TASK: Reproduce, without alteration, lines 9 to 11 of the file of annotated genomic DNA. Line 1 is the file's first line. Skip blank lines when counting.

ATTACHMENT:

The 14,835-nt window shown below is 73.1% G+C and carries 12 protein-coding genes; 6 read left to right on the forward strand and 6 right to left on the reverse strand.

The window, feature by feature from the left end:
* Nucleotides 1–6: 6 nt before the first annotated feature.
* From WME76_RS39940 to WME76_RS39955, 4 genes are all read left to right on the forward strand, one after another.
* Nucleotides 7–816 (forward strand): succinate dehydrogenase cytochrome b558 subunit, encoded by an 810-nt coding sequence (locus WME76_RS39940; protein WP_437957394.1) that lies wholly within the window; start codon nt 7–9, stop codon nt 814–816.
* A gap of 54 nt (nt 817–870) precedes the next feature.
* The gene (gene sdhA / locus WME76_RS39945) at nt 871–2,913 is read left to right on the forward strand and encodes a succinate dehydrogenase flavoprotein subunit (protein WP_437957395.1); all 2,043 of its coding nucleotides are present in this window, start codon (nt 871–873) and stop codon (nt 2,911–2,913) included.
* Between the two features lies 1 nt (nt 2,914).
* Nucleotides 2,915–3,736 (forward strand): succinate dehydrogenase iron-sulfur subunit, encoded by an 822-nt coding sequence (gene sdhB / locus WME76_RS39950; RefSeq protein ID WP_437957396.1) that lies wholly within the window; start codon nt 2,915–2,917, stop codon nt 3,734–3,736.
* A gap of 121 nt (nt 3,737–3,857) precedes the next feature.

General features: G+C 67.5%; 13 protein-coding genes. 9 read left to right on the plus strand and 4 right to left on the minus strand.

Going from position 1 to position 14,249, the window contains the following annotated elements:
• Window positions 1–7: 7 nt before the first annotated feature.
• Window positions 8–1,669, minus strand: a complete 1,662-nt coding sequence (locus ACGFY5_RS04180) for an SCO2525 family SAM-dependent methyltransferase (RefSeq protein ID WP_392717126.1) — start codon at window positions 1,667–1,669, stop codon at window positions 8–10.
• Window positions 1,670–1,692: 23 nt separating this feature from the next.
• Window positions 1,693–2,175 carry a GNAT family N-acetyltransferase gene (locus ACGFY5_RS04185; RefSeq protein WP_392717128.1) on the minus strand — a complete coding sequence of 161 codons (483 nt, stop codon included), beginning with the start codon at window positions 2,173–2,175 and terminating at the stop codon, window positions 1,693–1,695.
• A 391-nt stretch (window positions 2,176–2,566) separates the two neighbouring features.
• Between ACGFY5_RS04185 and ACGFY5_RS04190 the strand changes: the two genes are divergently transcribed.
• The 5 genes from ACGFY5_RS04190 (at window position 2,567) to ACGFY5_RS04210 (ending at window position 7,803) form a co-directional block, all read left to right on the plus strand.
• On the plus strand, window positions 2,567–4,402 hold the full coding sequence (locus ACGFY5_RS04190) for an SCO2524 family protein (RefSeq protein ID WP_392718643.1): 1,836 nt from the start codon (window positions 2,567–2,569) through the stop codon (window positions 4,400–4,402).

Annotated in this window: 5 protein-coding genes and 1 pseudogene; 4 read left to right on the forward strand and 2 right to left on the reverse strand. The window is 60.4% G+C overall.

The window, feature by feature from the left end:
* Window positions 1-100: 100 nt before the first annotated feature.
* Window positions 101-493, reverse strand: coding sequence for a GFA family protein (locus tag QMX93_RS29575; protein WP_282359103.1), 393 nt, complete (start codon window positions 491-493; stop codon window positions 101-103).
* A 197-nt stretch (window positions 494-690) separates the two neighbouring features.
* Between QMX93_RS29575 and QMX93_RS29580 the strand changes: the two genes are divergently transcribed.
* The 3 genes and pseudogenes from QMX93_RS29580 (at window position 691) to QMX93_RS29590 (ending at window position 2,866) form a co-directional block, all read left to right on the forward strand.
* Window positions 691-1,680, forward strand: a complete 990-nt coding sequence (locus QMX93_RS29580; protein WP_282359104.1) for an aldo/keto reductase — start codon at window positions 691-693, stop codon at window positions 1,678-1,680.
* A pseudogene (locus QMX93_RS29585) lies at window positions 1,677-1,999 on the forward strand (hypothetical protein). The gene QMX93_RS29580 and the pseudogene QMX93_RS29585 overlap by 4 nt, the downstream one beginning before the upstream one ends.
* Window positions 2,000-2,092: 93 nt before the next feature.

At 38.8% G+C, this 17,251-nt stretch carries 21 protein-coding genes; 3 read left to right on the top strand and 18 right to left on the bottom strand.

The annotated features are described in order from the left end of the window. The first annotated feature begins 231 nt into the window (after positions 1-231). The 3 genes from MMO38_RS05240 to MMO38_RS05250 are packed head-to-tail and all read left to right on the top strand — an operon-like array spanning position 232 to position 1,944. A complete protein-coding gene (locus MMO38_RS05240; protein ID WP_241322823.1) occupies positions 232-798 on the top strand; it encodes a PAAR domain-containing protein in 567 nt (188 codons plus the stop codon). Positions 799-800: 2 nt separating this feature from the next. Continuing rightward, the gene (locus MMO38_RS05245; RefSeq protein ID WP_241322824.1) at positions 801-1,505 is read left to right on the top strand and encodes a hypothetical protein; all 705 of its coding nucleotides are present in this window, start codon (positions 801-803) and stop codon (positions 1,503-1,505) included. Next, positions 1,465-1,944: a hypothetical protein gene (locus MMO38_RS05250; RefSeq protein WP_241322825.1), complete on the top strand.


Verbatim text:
* Nucleotides 2,915–3,736 (forward strand): succinate dehydrogenase iron-sulfur subunit, encoded by an 822-nt coding sequence (gene sdhB / locus WME76_RS39950; RefSeq protein ID WP_437957396.1) that lies wholly within the window; start codon nt 2,915–2,917, stop codon nt 3,734–3,736.
* A gap of 121 nt (nt 3,737–3,857) precedes the next feature.

General features: G+C 67.5%; 13 protein-coding genes. 9 read left to right on the plus strand and 4 right to left on the minus strand.